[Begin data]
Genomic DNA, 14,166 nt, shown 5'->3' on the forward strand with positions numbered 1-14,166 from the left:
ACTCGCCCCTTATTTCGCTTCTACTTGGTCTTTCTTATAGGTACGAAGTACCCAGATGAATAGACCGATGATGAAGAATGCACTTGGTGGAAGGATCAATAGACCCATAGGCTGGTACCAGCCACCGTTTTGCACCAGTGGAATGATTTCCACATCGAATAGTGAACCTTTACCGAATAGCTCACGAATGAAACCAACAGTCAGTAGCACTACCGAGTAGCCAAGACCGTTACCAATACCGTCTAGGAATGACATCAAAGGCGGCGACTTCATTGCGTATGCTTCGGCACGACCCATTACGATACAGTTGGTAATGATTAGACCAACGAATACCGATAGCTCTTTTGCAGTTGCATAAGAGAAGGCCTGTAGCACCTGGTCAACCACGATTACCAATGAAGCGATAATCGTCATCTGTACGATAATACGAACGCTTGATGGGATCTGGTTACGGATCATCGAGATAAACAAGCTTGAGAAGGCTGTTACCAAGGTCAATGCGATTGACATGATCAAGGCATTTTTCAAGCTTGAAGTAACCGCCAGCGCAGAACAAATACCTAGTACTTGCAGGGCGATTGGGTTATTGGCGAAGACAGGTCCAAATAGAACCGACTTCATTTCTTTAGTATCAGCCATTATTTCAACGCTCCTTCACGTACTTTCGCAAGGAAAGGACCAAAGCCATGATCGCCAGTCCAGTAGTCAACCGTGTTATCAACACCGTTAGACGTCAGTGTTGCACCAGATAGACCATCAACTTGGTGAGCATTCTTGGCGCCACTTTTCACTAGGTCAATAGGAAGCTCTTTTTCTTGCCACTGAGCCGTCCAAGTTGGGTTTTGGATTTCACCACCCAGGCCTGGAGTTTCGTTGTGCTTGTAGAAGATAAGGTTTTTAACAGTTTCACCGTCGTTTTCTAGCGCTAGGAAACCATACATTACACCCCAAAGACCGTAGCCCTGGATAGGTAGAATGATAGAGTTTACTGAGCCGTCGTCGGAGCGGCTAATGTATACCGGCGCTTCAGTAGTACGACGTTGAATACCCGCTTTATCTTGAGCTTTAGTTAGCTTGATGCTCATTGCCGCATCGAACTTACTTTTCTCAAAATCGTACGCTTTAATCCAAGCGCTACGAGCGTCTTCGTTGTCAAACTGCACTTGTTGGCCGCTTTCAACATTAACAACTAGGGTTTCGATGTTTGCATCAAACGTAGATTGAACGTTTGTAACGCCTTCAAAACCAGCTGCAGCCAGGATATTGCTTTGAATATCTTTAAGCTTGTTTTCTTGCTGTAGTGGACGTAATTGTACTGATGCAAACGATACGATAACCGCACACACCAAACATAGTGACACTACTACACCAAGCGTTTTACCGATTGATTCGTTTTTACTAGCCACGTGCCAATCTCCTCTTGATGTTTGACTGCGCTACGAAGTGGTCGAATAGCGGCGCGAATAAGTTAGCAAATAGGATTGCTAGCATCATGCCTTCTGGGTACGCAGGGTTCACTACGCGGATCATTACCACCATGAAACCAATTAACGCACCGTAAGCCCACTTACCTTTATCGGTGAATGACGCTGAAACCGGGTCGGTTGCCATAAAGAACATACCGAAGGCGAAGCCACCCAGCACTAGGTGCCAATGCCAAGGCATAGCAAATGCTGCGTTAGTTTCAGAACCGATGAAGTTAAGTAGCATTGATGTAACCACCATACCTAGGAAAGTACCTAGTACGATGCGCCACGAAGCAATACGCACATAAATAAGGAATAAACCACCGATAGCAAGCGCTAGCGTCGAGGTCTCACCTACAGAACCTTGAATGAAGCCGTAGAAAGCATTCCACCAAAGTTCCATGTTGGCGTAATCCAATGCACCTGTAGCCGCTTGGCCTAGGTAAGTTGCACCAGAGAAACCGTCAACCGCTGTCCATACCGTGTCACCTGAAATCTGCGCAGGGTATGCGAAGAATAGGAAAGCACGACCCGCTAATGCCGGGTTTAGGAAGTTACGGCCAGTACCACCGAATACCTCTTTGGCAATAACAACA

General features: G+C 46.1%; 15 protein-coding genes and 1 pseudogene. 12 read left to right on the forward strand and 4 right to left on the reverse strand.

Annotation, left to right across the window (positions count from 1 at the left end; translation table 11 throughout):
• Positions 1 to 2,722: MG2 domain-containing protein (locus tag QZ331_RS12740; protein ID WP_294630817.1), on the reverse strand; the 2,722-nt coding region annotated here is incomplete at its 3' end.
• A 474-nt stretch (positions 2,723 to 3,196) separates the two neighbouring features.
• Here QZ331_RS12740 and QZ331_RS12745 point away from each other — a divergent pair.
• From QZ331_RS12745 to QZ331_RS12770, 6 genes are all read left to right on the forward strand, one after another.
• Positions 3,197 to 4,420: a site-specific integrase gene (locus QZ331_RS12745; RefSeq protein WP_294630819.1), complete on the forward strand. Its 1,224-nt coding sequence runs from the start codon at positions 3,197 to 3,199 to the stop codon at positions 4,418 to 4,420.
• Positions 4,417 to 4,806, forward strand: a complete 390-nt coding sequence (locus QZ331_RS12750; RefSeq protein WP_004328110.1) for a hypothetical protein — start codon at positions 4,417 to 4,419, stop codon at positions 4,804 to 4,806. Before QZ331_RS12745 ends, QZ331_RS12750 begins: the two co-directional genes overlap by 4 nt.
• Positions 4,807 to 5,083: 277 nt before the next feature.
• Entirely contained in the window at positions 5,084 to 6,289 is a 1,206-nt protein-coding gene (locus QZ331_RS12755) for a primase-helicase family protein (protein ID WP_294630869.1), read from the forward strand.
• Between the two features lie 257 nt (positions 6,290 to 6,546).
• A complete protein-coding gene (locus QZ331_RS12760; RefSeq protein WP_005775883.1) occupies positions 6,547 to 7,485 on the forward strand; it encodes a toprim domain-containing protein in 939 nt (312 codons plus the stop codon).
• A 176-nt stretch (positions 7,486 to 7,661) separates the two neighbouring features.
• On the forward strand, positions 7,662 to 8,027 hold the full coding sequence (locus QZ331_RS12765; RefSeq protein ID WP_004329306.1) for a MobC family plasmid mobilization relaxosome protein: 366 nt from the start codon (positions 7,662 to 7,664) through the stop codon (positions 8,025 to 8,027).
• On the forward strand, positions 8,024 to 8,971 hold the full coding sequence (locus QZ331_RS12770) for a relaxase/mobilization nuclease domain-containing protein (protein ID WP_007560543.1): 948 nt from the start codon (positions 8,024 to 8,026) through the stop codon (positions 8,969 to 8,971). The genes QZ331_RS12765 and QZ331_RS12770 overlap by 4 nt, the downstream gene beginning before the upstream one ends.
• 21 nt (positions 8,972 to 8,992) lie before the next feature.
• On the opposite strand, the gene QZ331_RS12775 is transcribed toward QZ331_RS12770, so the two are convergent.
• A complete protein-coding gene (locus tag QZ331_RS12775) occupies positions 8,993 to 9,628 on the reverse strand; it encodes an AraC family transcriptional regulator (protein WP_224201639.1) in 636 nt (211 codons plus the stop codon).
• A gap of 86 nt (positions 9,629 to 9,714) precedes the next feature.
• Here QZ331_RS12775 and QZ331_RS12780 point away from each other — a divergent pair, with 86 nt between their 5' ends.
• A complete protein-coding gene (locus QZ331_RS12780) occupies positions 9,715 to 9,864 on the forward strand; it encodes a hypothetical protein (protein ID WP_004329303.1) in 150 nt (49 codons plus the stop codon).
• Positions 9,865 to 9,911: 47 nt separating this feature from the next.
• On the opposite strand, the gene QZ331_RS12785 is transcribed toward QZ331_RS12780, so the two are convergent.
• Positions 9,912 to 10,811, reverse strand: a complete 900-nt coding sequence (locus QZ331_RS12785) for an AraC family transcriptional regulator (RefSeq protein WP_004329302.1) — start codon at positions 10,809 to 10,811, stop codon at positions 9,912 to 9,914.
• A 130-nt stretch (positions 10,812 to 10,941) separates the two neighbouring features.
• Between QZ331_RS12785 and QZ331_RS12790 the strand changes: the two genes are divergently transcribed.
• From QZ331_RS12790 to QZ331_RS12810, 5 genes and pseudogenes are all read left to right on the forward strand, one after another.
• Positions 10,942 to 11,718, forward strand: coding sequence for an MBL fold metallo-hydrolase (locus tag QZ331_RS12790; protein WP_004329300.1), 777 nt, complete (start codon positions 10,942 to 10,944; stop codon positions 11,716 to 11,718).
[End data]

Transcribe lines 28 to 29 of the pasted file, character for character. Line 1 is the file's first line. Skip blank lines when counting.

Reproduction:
• Between QZ331_RS12785 and QZ331_RS12790 the strand changes: the two genes are divergently transcribed.
• From QZ331_RS12790 to QZ331_RS12810, 5 genes and pseudogenes are all read left to right on the forward strand, one after another.